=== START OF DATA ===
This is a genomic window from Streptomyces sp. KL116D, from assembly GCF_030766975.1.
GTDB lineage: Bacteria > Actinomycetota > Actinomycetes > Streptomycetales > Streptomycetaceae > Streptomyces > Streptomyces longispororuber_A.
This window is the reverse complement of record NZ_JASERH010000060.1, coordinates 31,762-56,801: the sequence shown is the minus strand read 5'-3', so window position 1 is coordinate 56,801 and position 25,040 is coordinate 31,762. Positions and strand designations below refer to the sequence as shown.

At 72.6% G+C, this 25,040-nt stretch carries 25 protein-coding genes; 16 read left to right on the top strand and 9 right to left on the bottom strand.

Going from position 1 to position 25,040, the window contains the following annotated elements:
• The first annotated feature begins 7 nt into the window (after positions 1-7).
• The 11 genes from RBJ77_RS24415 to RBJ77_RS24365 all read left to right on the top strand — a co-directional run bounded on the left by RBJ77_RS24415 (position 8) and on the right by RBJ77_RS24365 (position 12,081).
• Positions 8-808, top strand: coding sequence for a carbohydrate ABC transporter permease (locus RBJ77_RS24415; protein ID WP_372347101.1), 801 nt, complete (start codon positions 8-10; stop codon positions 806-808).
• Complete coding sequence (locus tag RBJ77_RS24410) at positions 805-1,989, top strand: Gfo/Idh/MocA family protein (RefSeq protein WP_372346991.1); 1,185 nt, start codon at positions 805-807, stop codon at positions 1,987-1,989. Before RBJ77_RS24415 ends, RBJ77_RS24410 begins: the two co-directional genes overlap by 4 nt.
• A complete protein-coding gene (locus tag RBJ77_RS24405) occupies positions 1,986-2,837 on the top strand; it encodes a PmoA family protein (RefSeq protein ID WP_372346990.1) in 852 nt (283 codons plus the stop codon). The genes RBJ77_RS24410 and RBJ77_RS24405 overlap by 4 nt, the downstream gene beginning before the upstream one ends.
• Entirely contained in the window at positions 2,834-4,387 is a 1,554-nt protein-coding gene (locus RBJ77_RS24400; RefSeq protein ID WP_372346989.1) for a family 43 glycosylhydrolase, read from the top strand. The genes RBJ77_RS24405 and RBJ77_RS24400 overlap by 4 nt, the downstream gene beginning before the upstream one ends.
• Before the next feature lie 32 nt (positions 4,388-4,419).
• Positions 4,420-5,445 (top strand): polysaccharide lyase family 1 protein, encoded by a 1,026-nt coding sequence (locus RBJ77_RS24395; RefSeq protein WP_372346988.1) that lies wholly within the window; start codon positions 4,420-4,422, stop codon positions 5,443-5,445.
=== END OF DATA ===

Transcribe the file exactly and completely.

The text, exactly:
This is a genomic window from Streptomyces sp. KL116D, from assembly GCF_030766975.1.
GTDB lineage: Bacteria > Actinomycetota > Actinomycetes > Streptomycetales > Streptomycetaceae > Streptomyces > Streptomyces longispororuber_A.
This window is the reverse complement of record NZ_JASERH010000060.1, coordinates 31,762-56,801: the sequence shown is the minus strand read 5'-3', so window position 1 is coordinate 56,801 and position 25,040 is coordinate 31,762. Positions and strand designations below refer to the sequence as shown.

At 72.6% G+C, this 25,040-nt stretch carries 25 protein-coding genes; 16 read left to right on the top strand and 9 right to left on the bottom strand.

Going from position 1 to position 25,040, the window contains the following annotated elements:
• The first annotated feature begins 7 nt into the window (after positions 1-7).
• The 11 genes from RBJ77_RS24415 to RBJ77_RS24365 all read left to right on the top strand — a co-directional run bounded on the left by RBJ77_RS24415 (position 8) and on the right by RBJ77_RS24365 (position 12,081).
• Positions 8-808, top strand: coding sequence for a carbohydrate ABC transporter permease (locus RBJ77_RS24415; protein ID WP_372347101.1), 801 nt, complete (start codon positions 8-10; stop codon positions 806-808).
• Complete coding sequence (locus tag RBJ77_RS24410) at positions 805-1,989, top strand: Gfo/Idh/MocA family protein (RefSeq protein WP_372346991.1); 1,185 nt, start codon at positions 805-807, stop codon at positions 1,987-1,989. Before RBJ77_RS24415 ends, RBJ77_RS24410 begins: the two co-directional genes overlap by 4 nt.
• A complete protein-coding gene (locus tag RBJ77_RS24405) occupies positions 1,986-2,837 on the top strand; it encodes a PmoA family protein (RefSeq protein ID WP_372346990.1) in 852 nt (283 codons plus the stop codon). The genes RBJ77_RS24410 and RBJ77_RS24405 overlap by 4 nt, the downstream gene beginning before the upstream one ends.
• Entirely contained in the window at positions 2,834-4,387 is a 1,554-nt protein-coding gene (locus RBJ77_RS24400; RefSeq protein ID WP_372346989.1) for a family 43 glycosylhydrolase, read from the top strand. The genes RBJ77_RS24405 and RBJ77_RS24400 overlap by 4 nt, the downstream gene beginning before the upstream one ends.
• Before the next feature lie 32 nt (positions 4,388-4,419).
• Positions 4,420-5,445 (top strand): polysaccharide lyase family 1 protein, encoded by a 1,026-nt coding sequence (locus RBJ77_RS24395; RefSeq protein WP_372346988.1) that lies wholly within the window; start codon positions 4,420-4,422, stop codon positions 5,443-5,445.